Sixty-four percent of Israelis say the government must hold direct talks with the Hamas government in Gaza toward a cease-fire and the release of captive soldier Gilad Shalit. Less than one-third (28 percent) still opposes such talks.
The figures were obtained in a Haaretz-Dialog poll conducted yesterday under the supervision of Professor Camil Fuchs of Tel Aviv University. According to the findings, Israelis are fed up with seven years of Qassam rockets falling on Sderot and the communities near Gaza, as well as the fact that Shalit has been held captive for more than a year and a half.
An increasing number of public figures, including senior officers in the Israel Defense Forces' reserves, have expressed similar positions on talks with Hamas. It now appears that this opinion is gaining traction in the wider public, which until recently vehemently rejected such negotiations.
The survey also showed that Likud voters are much more moderate than their Knesset representatives. About half (48 percent) support talks with Hamas. In Kadima, 55 percent are for talks, while among Labor voters, the number jumps to 72 percent.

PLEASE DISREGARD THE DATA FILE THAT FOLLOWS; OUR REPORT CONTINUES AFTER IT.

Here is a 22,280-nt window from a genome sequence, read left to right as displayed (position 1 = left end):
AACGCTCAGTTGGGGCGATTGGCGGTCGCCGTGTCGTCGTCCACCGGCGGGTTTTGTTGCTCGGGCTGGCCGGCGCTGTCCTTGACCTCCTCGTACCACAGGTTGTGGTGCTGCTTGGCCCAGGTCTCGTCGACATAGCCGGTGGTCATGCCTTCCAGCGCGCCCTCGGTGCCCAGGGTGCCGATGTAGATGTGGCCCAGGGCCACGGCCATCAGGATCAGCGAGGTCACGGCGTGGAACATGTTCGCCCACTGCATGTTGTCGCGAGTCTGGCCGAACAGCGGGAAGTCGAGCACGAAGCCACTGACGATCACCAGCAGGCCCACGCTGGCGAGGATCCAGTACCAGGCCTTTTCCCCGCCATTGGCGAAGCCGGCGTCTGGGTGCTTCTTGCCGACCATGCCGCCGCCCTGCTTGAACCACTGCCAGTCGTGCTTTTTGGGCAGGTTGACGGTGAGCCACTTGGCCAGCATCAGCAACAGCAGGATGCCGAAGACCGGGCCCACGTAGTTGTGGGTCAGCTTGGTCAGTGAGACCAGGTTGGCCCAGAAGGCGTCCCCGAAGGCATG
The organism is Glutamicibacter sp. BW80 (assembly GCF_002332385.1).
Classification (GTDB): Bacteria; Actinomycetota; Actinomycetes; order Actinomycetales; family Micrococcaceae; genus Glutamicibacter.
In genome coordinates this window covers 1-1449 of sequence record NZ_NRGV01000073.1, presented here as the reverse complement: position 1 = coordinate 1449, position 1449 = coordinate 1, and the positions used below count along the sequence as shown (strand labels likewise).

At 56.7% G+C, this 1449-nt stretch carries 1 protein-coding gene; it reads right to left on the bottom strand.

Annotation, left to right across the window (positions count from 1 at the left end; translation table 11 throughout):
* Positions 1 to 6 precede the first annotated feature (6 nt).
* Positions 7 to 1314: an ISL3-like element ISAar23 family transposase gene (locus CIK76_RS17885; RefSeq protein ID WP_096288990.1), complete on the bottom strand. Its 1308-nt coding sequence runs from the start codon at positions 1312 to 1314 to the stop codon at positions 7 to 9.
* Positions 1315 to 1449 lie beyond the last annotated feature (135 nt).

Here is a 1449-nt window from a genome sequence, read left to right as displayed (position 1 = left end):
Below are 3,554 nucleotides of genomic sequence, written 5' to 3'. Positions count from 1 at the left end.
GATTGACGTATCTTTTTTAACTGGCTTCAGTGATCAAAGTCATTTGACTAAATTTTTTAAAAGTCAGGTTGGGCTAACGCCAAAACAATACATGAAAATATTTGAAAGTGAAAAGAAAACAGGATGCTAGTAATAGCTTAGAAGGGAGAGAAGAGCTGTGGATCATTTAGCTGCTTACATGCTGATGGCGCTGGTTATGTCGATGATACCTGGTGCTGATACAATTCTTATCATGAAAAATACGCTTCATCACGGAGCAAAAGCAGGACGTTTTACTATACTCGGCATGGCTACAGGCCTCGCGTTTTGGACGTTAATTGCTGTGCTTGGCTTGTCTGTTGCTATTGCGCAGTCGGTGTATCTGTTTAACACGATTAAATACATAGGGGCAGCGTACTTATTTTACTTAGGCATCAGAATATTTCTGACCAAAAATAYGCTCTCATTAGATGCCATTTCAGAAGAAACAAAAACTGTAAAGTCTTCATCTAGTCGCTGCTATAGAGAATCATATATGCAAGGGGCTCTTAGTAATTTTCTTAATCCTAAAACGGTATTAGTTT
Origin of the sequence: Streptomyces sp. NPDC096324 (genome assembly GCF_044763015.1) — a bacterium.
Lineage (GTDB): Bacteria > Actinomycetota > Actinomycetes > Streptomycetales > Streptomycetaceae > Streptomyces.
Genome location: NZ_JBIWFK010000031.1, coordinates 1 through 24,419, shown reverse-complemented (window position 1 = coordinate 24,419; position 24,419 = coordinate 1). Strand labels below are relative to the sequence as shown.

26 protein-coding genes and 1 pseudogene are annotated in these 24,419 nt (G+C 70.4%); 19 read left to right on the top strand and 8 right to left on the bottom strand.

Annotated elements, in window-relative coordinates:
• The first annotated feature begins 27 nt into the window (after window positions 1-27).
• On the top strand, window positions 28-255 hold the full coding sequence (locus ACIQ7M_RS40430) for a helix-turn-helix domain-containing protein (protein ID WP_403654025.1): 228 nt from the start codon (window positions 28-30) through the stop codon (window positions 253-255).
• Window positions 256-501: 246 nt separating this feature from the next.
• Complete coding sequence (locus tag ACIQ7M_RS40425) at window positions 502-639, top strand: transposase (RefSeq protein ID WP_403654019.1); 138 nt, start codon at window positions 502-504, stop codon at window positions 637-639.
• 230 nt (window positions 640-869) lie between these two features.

With regard to yesterday's High Court ruling rejecting petitions against ex-president Moshe Katsav's plea bargain, about half of those polled said the decision was not justified. Supreme Court President Dorit Beinisch, who was part of a minority position against the plea bargain, can thus take some comfort that many people are with her. About one-third of those polled supported the majority opinion in favor of the plea bargain.
On the suspended sentence and fine Katsav is likely to receive, about half of those asked (47 percent) said the sentence was not harsh enough, as opposed to 29 percent who said the punishment was "fitting," and 8 percent who said it was "too harsh."
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